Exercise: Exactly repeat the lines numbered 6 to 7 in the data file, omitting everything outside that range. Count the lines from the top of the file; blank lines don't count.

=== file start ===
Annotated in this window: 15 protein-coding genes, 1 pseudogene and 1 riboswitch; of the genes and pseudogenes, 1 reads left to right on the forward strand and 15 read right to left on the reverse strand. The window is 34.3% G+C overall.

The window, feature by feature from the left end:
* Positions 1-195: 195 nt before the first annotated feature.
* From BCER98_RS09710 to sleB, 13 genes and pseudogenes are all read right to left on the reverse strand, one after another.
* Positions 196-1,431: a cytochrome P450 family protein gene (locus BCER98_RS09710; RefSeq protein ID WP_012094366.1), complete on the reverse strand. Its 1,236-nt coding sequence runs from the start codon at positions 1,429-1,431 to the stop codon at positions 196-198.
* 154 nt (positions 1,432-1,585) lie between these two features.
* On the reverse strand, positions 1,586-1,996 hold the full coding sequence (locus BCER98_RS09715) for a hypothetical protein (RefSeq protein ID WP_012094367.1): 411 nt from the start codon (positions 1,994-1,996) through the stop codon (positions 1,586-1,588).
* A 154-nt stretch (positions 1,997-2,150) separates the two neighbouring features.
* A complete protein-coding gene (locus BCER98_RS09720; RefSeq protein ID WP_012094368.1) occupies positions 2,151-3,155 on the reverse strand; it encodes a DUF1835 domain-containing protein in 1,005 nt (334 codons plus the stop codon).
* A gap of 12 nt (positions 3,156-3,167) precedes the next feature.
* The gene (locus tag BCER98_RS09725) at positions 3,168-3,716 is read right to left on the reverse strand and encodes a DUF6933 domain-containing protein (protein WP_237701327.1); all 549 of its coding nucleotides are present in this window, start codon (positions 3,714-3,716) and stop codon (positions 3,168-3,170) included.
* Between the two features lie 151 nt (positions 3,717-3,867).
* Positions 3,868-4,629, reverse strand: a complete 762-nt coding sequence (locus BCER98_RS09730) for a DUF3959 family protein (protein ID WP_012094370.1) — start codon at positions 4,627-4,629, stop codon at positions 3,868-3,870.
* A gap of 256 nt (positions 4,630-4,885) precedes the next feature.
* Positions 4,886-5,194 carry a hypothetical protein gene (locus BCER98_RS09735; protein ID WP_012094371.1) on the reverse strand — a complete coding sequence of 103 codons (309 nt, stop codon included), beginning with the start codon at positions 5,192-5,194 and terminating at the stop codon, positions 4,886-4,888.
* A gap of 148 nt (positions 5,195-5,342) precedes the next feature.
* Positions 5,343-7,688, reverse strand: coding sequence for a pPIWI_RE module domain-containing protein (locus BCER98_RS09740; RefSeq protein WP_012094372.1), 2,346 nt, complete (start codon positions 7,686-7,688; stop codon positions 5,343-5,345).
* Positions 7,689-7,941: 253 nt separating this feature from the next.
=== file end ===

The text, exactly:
* 154 nt (positions 1,432-1,585) lie between these two features.
* On the reverse strand, positions 1,586-1,996 hold the full coding sequence (locus BCER98_RS09715) for a hypothetical protein (RefSeq protein ID WP_012094367.1): 411 nt from the start codon (positions 1,994-1,996) through the stop codon (positions 1,586-1,588).